This Japanese Shrine Has Been Torn Down And Rebuilt Every 20 Years for the Past Millennium

From Smithsonian Magazine by Rachel Nuwer:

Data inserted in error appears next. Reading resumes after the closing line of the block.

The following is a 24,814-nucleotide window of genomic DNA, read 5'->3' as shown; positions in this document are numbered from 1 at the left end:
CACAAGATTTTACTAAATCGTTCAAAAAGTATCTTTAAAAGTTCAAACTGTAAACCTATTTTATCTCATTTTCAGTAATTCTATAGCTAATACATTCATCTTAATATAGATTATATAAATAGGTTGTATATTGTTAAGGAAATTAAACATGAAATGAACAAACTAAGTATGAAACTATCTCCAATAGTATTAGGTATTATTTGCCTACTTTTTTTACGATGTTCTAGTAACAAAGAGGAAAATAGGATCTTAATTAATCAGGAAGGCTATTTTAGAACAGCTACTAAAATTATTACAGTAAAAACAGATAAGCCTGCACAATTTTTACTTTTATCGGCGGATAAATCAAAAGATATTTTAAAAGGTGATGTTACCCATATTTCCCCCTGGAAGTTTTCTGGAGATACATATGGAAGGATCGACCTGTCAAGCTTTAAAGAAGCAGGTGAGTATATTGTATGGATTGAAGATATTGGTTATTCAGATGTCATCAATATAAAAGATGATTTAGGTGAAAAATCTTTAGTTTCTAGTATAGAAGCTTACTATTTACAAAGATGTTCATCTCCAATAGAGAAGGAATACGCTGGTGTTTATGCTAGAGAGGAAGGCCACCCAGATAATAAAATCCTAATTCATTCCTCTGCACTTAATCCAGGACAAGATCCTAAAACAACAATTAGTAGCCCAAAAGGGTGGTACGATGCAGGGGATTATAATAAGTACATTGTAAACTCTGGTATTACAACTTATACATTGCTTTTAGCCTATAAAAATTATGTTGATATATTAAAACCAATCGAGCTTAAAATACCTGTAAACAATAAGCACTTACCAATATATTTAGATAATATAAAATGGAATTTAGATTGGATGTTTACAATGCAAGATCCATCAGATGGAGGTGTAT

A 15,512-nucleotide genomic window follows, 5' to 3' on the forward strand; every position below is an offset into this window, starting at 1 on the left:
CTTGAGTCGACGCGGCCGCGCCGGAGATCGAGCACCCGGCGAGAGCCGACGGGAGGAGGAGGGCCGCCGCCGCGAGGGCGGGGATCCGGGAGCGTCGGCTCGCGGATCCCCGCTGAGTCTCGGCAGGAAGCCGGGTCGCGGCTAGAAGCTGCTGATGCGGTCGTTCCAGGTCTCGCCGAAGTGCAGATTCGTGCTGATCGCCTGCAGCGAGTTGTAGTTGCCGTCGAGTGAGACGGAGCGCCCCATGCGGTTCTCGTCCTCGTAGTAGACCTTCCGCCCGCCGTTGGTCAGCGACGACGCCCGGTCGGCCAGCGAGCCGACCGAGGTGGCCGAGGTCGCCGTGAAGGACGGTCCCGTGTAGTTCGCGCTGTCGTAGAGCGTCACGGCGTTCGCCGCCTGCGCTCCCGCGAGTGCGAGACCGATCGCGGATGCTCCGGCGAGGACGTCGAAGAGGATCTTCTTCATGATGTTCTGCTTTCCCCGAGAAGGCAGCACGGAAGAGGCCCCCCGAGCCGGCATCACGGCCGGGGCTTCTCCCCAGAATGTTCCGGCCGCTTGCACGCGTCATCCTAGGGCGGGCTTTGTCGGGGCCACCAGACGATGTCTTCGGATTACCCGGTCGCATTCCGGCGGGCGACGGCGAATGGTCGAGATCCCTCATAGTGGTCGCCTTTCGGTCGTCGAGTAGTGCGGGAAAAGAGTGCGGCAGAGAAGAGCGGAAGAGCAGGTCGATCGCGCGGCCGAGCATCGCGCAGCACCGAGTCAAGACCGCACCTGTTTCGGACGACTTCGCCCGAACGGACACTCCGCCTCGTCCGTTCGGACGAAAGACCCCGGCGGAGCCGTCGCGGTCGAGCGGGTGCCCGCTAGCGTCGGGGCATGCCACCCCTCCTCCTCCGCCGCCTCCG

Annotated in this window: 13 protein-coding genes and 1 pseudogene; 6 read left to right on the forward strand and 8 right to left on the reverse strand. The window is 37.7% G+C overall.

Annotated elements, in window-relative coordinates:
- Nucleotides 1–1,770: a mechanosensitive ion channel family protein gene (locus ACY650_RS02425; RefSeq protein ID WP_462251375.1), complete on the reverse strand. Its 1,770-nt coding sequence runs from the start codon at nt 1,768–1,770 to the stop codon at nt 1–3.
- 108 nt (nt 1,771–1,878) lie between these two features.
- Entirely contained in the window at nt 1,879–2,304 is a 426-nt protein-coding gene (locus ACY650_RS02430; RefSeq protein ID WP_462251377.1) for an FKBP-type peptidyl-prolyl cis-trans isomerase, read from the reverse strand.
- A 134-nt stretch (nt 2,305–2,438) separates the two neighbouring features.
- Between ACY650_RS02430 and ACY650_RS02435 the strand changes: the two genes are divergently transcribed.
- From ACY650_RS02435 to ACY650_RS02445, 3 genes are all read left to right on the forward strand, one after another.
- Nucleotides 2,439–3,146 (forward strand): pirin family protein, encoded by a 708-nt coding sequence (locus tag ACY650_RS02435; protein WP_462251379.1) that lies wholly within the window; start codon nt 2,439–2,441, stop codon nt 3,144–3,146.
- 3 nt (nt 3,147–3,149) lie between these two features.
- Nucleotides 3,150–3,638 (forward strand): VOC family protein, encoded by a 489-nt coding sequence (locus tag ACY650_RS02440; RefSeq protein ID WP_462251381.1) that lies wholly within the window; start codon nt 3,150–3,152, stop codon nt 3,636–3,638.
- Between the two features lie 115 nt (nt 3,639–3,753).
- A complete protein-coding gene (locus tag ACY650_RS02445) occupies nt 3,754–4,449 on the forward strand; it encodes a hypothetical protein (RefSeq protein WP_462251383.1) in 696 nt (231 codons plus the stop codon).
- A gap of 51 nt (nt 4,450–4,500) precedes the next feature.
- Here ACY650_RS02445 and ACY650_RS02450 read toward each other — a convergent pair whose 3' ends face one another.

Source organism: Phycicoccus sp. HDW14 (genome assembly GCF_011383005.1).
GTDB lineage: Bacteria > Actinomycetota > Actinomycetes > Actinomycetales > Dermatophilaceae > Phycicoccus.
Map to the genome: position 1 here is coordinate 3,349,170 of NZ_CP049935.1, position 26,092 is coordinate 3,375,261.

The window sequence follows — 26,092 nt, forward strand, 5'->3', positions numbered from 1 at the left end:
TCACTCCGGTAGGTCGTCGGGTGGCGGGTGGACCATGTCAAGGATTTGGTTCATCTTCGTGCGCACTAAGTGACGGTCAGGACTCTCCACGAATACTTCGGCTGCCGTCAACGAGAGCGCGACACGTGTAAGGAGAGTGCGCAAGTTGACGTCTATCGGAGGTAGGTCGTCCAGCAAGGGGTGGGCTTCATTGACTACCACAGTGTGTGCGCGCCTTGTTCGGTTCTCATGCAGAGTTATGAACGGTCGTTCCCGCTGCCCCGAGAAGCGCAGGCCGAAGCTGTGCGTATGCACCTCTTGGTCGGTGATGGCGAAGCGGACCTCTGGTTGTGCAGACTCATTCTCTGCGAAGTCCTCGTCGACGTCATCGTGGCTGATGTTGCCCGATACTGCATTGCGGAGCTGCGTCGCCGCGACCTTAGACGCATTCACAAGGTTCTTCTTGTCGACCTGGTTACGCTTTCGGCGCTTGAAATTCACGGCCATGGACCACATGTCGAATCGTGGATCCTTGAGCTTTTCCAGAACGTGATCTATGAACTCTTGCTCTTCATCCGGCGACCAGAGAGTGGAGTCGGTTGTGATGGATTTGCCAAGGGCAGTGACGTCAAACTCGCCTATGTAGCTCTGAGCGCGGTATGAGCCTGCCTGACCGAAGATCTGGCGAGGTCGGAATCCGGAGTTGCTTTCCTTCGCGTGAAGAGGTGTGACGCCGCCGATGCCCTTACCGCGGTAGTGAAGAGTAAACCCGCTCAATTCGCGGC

“Every 20 years, locals tear down the Ise Jingu grand shrine in Mie Prefecture, Japan, only to rebuild it anew. They have been doing this for around 1,300 years. Some records indicate the Shinto shrine is up to 2,000-years old. The process of rebuilding the wooden structure every couple decades helped to preserve the original architect’s design against the otherwise eroding effects of time. “It’s secret isn’t heroic engineering or structural overkill, but rather cultural continuity,” writes the Long Now Foundation.”


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